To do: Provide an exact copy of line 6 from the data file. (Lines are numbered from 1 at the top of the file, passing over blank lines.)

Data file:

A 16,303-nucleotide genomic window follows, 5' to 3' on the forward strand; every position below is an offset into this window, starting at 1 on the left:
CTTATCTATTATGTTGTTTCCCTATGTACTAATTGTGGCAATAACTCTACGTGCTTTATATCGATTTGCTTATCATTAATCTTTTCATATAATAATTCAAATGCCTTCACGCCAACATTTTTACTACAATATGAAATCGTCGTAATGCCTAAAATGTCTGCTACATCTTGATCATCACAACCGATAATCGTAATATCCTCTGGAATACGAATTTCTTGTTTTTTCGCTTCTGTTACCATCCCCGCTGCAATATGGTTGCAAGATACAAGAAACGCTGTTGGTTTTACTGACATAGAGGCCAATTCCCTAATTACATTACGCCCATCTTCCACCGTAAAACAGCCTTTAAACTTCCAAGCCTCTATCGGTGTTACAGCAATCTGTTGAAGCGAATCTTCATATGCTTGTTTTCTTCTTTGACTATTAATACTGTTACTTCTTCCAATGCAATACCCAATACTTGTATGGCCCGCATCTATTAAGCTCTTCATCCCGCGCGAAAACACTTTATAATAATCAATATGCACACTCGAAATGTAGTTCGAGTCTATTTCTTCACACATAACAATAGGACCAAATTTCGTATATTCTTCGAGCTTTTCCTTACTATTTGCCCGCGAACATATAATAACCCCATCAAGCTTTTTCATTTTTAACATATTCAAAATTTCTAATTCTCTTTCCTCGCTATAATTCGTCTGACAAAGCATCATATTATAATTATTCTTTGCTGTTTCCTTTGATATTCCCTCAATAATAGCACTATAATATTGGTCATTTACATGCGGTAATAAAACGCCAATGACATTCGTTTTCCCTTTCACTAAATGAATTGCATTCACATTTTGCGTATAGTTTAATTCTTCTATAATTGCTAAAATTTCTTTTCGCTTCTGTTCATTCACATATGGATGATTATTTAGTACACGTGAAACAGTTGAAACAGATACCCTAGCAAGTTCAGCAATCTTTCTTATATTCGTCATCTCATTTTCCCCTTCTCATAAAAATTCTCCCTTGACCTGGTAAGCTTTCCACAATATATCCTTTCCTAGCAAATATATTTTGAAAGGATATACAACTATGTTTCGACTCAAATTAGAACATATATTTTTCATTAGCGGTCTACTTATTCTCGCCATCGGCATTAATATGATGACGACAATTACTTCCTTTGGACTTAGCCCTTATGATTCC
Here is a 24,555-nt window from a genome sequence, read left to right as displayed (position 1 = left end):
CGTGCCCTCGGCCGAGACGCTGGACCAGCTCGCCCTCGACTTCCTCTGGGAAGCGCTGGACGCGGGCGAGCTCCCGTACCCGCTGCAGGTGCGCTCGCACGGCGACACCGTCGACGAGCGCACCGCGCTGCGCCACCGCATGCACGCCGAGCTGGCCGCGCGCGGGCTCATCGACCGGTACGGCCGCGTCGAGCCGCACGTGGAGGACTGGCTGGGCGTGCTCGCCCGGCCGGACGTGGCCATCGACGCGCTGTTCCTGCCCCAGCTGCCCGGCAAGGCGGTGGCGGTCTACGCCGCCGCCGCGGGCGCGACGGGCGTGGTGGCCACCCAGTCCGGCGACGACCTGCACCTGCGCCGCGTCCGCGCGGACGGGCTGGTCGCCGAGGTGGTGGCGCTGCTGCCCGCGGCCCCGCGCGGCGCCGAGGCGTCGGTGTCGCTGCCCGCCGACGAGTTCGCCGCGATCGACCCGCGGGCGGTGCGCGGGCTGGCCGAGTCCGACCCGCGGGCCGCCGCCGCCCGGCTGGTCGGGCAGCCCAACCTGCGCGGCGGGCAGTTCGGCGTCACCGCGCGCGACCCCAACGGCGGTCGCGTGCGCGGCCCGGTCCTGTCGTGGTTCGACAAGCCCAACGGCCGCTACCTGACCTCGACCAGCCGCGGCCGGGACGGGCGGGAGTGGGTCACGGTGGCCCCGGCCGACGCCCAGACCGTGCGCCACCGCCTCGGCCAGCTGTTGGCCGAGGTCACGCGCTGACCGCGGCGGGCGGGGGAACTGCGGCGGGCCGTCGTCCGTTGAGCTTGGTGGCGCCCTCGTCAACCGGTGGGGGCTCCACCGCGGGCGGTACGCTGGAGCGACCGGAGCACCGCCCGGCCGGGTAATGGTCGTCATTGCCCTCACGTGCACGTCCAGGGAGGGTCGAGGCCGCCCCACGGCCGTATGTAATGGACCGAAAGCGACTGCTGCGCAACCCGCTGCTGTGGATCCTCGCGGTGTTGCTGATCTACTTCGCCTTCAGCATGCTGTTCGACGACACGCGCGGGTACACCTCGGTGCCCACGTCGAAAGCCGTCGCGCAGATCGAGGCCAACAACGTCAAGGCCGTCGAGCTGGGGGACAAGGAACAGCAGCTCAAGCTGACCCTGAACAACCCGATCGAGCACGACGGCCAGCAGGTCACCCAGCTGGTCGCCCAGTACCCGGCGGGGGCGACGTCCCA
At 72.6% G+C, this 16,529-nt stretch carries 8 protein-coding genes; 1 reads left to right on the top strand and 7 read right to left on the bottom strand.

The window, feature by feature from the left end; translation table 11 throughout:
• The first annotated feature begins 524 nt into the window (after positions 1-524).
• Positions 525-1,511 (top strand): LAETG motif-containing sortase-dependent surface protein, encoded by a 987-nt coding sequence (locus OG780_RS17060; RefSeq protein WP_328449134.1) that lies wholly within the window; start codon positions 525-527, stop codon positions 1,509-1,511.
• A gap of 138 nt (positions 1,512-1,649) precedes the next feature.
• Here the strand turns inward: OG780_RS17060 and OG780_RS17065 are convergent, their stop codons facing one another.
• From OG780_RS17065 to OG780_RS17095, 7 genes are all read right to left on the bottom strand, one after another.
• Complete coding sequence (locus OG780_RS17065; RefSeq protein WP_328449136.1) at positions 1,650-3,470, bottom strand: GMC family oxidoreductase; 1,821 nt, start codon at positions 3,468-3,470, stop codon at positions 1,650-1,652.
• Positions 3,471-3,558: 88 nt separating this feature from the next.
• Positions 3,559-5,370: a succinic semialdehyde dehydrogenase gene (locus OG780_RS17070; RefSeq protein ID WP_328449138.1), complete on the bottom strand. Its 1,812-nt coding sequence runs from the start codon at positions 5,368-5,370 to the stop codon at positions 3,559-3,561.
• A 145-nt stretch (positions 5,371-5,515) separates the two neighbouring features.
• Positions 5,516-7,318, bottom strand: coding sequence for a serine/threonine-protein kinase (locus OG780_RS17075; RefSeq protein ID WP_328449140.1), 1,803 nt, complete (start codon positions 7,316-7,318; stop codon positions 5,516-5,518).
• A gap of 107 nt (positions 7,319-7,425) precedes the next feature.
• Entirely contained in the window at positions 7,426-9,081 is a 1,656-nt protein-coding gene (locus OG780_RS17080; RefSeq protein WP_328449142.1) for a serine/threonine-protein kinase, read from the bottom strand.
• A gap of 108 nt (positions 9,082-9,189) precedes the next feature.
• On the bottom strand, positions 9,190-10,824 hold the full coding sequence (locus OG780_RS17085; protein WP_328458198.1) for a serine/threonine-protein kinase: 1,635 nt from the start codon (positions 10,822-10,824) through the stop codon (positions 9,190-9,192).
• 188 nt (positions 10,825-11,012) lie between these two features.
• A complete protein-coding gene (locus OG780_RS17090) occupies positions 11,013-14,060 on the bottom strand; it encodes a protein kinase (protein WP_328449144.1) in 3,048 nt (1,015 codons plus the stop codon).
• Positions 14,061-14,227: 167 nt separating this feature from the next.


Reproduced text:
The window, feature by feature from the left end; translation table 11 throughout: